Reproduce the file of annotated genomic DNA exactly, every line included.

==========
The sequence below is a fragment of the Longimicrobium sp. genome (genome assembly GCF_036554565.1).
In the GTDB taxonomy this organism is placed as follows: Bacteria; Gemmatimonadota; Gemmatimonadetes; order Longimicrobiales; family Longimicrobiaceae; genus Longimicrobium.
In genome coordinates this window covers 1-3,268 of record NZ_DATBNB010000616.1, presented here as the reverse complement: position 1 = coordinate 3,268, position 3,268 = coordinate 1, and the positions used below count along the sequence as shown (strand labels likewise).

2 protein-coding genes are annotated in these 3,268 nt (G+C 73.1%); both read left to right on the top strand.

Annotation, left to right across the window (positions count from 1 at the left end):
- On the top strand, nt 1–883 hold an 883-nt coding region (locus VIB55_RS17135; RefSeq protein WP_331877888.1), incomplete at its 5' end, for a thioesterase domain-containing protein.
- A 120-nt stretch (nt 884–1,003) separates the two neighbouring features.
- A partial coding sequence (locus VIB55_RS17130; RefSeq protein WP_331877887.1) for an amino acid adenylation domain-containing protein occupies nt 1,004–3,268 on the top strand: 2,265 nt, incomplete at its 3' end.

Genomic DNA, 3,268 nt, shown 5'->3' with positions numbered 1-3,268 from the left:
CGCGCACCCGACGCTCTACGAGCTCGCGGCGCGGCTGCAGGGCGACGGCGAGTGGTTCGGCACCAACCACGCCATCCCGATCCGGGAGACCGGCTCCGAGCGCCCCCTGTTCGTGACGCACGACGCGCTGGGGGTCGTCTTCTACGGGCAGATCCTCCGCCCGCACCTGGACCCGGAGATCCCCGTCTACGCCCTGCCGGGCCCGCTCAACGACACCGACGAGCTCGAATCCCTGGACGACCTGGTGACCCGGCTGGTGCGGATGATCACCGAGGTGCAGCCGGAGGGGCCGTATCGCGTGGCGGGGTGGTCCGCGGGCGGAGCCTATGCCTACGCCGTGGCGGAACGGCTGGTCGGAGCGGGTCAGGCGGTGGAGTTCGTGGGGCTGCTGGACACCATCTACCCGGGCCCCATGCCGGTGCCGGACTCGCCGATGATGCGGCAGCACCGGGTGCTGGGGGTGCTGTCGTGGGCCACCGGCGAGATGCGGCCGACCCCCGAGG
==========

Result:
The sequence below is a fragment of the Longimicrobium sp. genome (genome assembly GCF_036554565.1).
In the GTDB taxonomy this organism is placed as follows: Bacteria; Gemmatimonadota; Gemmatimonadetes; order Longimicrobiales; family Longimicrobiaceae; genus Longimicrobium.
In genome coordinates this window covers 1-3,268 of record NZ_DATBNB010000616.1, presented here as the reverse complement: position 1 = coordinate 3,268, position 3,268 = coordinate 1, and the positions used below count along the sequence as shown (strand labels likewise).

2 protein-coding genes are annotated in these 3,268 nt (G+C 73.1%); both read left to right on the top strand.

Annotation, left to right across the window (positions count from 1 at the left end):
- On the top strand, nt 1–883 hold an 883-nt coding region (locus VIB55_RS17135; RefSeq protein WP_331877888.1), incomplete at its 5' end, for a thioesterase domain-containing protein.
- A 120-nt stretch (nt 884–1,003) separates the two neighbouring features.
- A partial coding sequence (locus VIB55_RS17130; RefSeq protein WP_331877887.1) for an amino acid adenylation domain-containing protein occupies nt 1,004–3,268 on the top strand: 2,265 nt, incomplete at its 3' end.

Genomic DNA, 3,268 nt, shown 5'->3' with positions numbered 1-3,268 from the left:
CGCGCACCCGACGCTCTACGAGCTCGCGGCGCGGCTGCAGGGCGACGGCGAGTGGTTCGGCACCAACCACGCCATCCCGATCCGGGAGACCGGCTCCGAGCGCCCCCTGTTCGTGACGCACGACGCGCTGGGGGTCGTCTTCTACGGGCAGATCCTCCGCCCGCACCTGGACCCGGAGATCCCCGTCTACGCCCTGCCGGGCCCGCTCAACGACACCGACGAGCTCGAATCCCTGGACGACCTGGTGACCCGGCTGGTGCGGATGATCACCGAGGTGCAGCCGGAGGGGCCGTATCGCGTGGCGGGGTGGTCCGCGGGCGGAGCCTATGCCTACGCCGTGGCGGAACGGCTGGTCGGAGCGGGTCAGGCGGTGGAGTTCGTGGGGCTGCTGGACACCATCTACCCGGGCCCCATGCCGGTGCCGGACTCGCCGATGATGCGGCAGCACCGGGTGCTGGGGGTGCTGTCGTGGGCCACCGGCGAGATGCGGCCGACCCCCGAGG